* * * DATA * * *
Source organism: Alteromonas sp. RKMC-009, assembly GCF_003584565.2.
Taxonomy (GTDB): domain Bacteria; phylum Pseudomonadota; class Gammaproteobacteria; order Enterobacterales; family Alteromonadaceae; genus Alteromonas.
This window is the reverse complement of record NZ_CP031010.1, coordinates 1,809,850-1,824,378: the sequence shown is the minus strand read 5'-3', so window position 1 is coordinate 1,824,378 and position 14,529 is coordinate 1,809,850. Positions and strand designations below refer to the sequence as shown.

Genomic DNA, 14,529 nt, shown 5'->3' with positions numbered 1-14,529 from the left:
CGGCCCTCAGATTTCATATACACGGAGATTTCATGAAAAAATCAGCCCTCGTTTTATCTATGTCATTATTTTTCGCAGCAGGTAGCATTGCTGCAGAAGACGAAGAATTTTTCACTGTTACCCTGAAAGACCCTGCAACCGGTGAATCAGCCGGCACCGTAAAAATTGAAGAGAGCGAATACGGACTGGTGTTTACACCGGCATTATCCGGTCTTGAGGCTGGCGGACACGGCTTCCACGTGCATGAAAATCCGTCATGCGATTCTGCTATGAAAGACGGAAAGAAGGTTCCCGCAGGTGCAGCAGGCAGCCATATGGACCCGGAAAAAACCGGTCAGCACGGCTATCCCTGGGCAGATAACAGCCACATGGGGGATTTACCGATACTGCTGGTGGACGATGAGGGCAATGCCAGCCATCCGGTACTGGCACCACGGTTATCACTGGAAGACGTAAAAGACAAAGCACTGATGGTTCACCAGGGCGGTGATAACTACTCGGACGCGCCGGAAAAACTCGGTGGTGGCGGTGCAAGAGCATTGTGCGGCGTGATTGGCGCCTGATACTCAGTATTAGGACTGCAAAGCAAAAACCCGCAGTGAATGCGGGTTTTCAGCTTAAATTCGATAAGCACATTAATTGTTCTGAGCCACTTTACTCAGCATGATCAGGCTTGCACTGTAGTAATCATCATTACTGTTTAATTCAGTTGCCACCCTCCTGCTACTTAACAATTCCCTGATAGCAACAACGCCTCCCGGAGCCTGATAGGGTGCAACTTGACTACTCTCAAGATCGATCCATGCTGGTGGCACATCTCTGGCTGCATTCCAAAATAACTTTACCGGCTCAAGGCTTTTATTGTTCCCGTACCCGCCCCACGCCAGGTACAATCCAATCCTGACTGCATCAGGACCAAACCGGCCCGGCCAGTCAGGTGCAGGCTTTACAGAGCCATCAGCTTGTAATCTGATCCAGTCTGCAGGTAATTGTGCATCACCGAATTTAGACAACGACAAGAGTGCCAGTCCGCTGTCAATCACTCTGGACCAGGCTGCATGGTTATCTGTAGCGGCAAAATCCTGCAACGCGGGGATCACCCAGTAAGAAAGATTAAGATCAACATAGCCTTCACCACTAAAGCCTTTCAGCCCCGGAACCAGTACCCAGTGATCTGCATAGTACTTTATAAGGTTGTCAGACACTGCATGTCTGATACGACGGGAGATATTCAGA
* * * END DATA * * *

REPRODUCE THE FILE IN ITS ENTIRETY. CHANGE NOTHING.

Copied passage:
Source organism: Alteromonas sp. RKMC-009, assembly GCF_003584565.2.
Taxonomy (GTDB): domain Bacteria; phylum Pseudomonadota; class Gammaproteobacteria; order Enterobacterales; family Alteromonadaceae; genus Alteromonas.
This window is the reverse complement of record NZ_CP031010.1, coordinates 1,809,850-1,824,378: the sequence shown is the minus strand read 5'-3', so window position 1 is coordinate 1,824,378 and position 14,529 is coordinate 1,809,850. Positions and strand designations below refer to the sequence as shown.

Genomic DNA, 14,529 nt, shown 5'->3' with positions numbered 1-14,529 from the left:
CGGCCCTCAGATTTCATATACACGGAGATTTCATGAAAAAATCAGCCCTCGTTTTATCTATGTCATTATTTTTCGCAGCAGGTAGCATTGCTGCAGAAGACGAAGAATTTTTCACTGTTACCCTGAAAGACCCTGCAACCGGTGAATCAGCCGGCACCGTAAAAATTGAAGAGAGCGAATACGGACTGGTGTTTACACCGGCATTATCCGGTCTTGAGGCTGGCGGACACGGCTTCCACGTGCATGAAAATCCGTCATGCGATTCTGCTATGAAAGACGGAAAGAAGGTTCCCGCAGGTGCAGCAGGCAGCCATATGGACCCGGAAAAAACCGGTCAGCACGGCTATCCCTGGGCAGATAACAGCCACATGGGGGATTTACCGATACTGCTGGTGGACGATGAGGGCAATGCCAGCCATCCGGTACTGGCACCACGGTTATCACTGGAAGACGTAAAAGACAAAGCACTGATGGTTCACCAGGGCGGTGATAACTACTCGGACGCGCCGGAAAAACTCGGTGGTGGCGGTGCAAGAGCATTGTGCGGCGTGATTGGCGCCTGATACTCAGTATTAGGACTGCAAAGCAAAAACCCGCAGTGAATGCGGGTTTTCAGCTTAAATTCGATAAGCACATTAATTGTTCTGAGCCACTTTACTCAGCATGATCAGGCTTGCACTGTAGTAATCATCATTACTGTTTAATTCAGTTGCCACCCTCCTGCTACTTAACAATTCCCTGATAGCAACAACGCCTCCCGGAGCCTGATAGGGTGCAACTTGACTACTCTCAAGATCGATCCATGCTGGTGGCACATCTCTGGCTGCATTCCAAAATAACTTTACCGGCTCAAGGCTTTTATTGTTCCCGTACCCGCCCCACGCCAGGTACAATCCAATCCTGACTGCATCAGGACCAAACCGGCCCGGCCAGTCAGGTGCAGGCTTTACAGAGCCATCAGCTTGTAATCTGATCCAGTCTGCAGGTAATTGTGCATCACCGAATTTAGACAACGACAAGAGTGCCAGTCCGCTGTCAATCACTCTGGACCAGGCTGCATGGTTATCTGTAGCGGCAAAATCCTGCAACGCGGGGATCACCCAGTAAGAAAGATTAAGATCAACATAGCCTTCACCACTAAAGCCTTTCAGCCCCGGAACCAGTACCCAGTGATCTGCATAGTACTTTATAAGGTTGTCAGACACTGCATGTCTGATACGACGGGAGATATTCAGA